Since opening, Lou’s has been a Hanover mainstay, serving as a culinary destination for townspeople and college students alike due to its assorted baked goods and breakfast options. Lou’s is even the subject of its own Dartmouth challenge, which requires students to pull an all-nighter and then dine at Lou’s once it opens at 6:00 a.m.

Although renovations were made at Lou’s after Watson’s tenure as owner, especially in regard to the bakery and the menus, Fried said he was careful not to make too many changes because of the generations of alumni that return to the restaurant during class reunions and other alumni-centered events.

Lou’s cashier Morgan Young, who began working at the restaurant last summer after having grown up in the area, also shared the sentiments that many townspeople and College students and faculty hold about Lou’s.

“I come [to Lou’s] a lot with my friends,” Young said. “Lou’s means family to me. [Lou’s] means home to me.”

Fried came into the industry with an engineering background. During the early stages of his career, he said that the engineering industry was undergoing a “really shaky” period that often resulted in unemployment. Fried, who realized that he did not want to spend the rest of his life in the profession, then decided to turn his primary hobbies — baking and cooking — into his occupation.

Afterward, Fried began looking for bakeries in the Upper Valley and found an opening at Lou’s, which was owned by Watson at the time. He worked for Watson for three months, knowing that Watson was interested in selling the bakery half of the business. However, any attempts to split the business in half did not satisfy Fried, as he recognized that Watson would soon be selling Lou’s anyway.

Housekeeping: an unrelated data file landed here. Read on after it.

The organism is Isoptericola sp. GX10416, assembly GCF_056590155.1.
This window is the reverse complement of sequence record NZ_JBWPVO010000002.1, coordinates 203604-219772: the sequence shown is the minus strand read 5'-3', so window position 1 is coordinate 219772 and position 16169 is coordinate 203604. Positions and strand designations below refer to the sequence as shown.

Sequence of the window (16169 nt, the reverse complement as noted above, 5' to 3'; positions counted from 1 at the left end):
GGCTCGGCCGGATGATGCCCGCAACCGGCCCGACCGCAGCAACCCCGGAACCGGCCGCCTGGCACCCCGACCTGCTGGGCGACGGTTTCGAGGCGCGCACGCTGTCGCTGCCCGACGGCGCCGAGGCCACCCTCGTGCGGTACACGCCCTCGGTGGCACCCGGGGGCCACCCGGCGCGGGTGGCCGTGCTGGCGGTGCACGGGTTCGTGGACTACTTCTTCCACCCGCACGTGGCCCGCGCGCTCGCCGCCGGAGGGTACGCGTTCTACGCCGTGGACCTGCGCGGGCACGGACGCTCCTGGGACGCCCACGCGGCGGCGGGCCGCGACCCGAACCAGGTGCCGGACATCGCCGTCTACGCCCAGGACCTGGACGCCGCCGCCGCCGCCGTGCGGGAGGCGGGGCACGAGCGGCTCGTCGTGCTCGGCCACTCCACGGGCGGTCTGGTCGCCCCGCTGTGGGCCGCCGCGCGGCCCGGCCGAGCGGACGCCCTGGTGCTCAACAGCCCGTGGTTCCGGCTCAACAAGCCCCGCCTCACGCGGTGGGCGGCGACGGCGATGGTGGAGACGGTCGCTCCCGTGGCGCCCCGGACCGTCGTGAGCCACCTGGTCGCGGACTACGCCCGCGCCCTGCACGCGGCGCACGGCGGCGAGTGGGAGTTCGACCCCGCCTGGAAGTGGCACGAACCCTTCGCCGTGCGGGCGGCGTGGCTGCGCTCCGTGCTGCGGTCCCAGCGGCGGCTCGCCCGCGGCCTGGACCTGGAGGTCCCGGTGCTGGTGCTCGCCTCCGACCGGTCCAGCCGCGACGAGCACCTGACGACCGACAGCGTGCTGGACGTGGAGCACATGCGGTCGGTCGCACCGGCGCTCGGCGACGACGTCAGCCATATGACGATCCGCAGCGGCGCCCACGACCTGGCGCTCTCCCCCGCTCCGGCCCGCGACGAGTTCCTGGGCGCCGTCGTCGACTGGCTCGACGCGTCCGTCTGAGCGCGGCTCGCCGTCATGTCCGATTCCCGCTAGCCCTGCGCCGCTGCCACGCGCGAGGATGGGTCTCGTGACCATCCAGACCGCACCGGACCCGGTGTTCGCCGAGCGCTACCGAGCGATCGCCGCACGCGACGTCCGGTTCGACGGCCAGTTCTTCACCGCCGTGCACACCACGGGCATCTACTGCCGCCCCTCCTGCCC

“At that point, there was no way a new owner would honor [Watson’s] commitment to me,” Fried added. “I mean, it just wouldn’t make any sense. That’s when he offered to sell me the whole restaurant. I said yes. And everything was history after that.”

Meanwhile, Berke was actually born into the restaurant industry, as both his dad and uncles owned eateries in New York City. However, Berke said that “he wanted to get away from it” and thus decided to attend the United States Naval Academy before a decade-long career in the Marine Corps.

When Berke initially began looking at the idea of owning a business in the Upper Valley, he said that he was not very interested in the idea of owning a restaurant. That sentiment changed, however, when he realized that Lou’s was “much more than just a restaurant.” He added that what made Lou’s special was the brand, tradition and history of the establishment.

“I never really thought I’d be back in the restaurant industry, but you never know where you’re going to end up,” Berke said. “That’s just how it worked out.”

Berke said that in only his first few weeks on the job, he had entered a “different world,” one he was unaccustomed to because he has always been someone else’s employee. Berke said that as his children grow older, his wife will also be involved in the management of the restaurant.

“What I’m most excited about is just being a business owner, because it really is a totally different feeling,” Berke said. “It’s pretty awesome.”